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How to Ease Sore Muscles  

Last Updated on March 17, 2017 by Jeff

If you exercise regularly, you will probably at some point experience sore muscles. This happens especially after you start a new workout routine or increase the intensity of your workouts. Soreness can be a good thing. You build strength by creating tiny micro tears in your muscles and then letting them recover and get stronger. However, it’s not a pleasant feeling. Thankfully, there are ways to ease sore muscles.

Apply Heat to Muscles

Applying heat to sore muscles will help ease the pain, as well as increase blood flow to the area so they recover faster. You can sit in a hot tub or warm bath, take a steamy shower, sit in a sauna or use a heating pad on a particularly sore area. 


Stretching is extremely important to do after any workout, not just tough ones. The more flexible your muscles are, the less likely they are to feel stiff. Stretching can be used as a preventative measure for sore muscles, but a deep stretching session can help muscles that are already sore. Try going to a gentle yoga class on your rest day.


While it seems counterintuitive, movement, whether by stretching or by doing some light exercise, can help ease sore muscles. It increases blood flow and oxygen to your muscles while making them more pliable and less stiff. You may be able to do a regular work out if you’re just a little sore, but try to ease off if the soreness is extreme. A brisk walk or gentle yoga works, too.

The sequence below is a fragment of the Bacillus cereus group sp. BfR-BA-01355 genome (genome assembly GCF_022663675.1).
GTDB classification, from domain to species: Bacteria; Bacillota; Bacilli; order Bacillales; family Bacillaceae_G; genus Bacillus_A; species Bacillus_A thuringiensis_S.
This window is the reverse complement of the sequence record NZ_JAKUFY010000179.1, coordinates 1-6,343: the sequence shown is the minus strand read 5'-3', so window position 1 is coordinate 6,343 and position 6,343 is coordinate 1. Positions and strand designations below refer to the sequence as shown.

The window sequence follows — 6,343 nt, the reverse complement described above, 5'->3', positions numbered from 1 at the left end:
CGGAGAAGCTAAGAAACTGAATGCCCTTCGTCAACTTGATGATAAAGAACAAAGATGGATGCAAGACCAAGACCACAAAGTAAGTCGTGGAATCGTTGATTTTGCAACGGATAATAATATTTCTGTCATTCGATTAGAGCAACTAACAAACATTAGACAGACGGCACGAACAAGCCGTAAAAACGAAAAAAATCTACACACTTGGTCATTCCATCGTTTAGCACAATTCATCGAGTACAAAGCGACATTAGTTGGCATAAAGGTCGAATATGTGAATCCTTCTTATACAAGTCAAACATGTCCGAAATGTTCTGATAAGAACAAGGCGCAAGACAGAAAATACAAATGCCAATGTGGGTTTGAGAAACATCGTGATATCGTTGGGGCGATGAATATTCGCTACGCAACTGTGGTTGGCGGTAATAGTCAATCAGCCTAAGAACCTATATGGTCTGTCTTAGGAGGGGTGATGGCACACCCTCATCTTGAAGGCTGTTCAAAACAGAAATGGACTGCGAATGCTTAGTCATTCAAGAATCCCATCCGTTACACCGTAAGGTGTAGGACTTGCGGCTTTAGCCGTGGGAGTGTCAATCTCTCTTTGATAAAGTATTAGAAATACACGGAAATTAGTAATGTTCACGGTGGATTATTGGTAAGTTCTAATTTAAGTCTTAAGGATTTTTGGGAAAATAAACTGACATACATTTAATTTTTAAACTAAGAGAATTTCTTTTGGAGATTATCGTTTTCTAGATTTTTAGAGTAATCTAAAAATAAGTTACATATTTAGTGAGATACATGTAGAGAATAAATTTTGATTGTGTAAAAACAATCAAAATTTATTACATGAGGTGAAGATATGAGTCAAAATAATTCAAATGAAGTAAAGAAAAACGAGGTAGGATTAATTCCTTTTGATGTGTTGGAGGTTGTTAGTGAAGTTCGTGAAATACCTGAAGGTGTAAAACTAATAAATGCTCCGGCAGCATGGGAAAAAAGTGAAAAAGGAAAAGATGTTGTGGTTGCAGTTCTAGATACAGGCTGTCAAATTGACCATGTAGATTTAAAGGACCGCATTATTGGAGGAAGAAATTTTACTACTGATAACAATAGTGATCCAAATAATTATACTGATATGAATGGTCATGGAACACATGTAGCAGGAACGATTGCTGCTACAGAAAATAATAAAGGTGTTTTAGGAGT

Knead Your Muscles

Massage muscles is another great way to increase blood flow so you can feel better faster. Foam rollers are a great option for massaging your muscles, also called self-myofascial release. You can also spring for a nice massage at a professional studio by a licensed massage therapist or even a physical therapist.

Eat Right

You probably already know that your diet has a direct impact on how you feel during a workout, but it influences how you feel afterward, too. Eat a meal with lots of protein shortly after a tough, muscle-building workout. Your muscles need protein to recover, build and get stronger. Drink plenty of water as well to keep yourself hydrated.


Sometimes you just need some time off. Muscles are built in the gym, but the periods of rest and recovery are where they really get stronger. If you’re pushing yourself every day, you don’t give those micro tears time to really heal, which will slow your progress in the long run. You can take some active rest days, but don’t feel bad about taking a few days to just chill. Your body might need it.

However, be aware of your body and learn to recognize the difference between soreness and real pain. Soreness will feel like a dull ache or a tight muscle, and you’ll generally feel it equally on both sides of your body. It typically doesn’t start until a day or two after a tough workout. Sharp pains, bruising, swelling, pain you feel immediately or pain on only one side could be the start of an injury. If you think you might be injured, take a few days to rest before working out again. But if it doesn’t get better within a few days, you may want to see a doctor.

Final Word on Easing Sore Muscles

Overall, try these tips to help ease your sore muscles and you’ll likely be back at it soon.  Working out is one of the best things you can do for your body, but it’s natural to feel some soreness.  Hopefully these tips help ease some of that pain.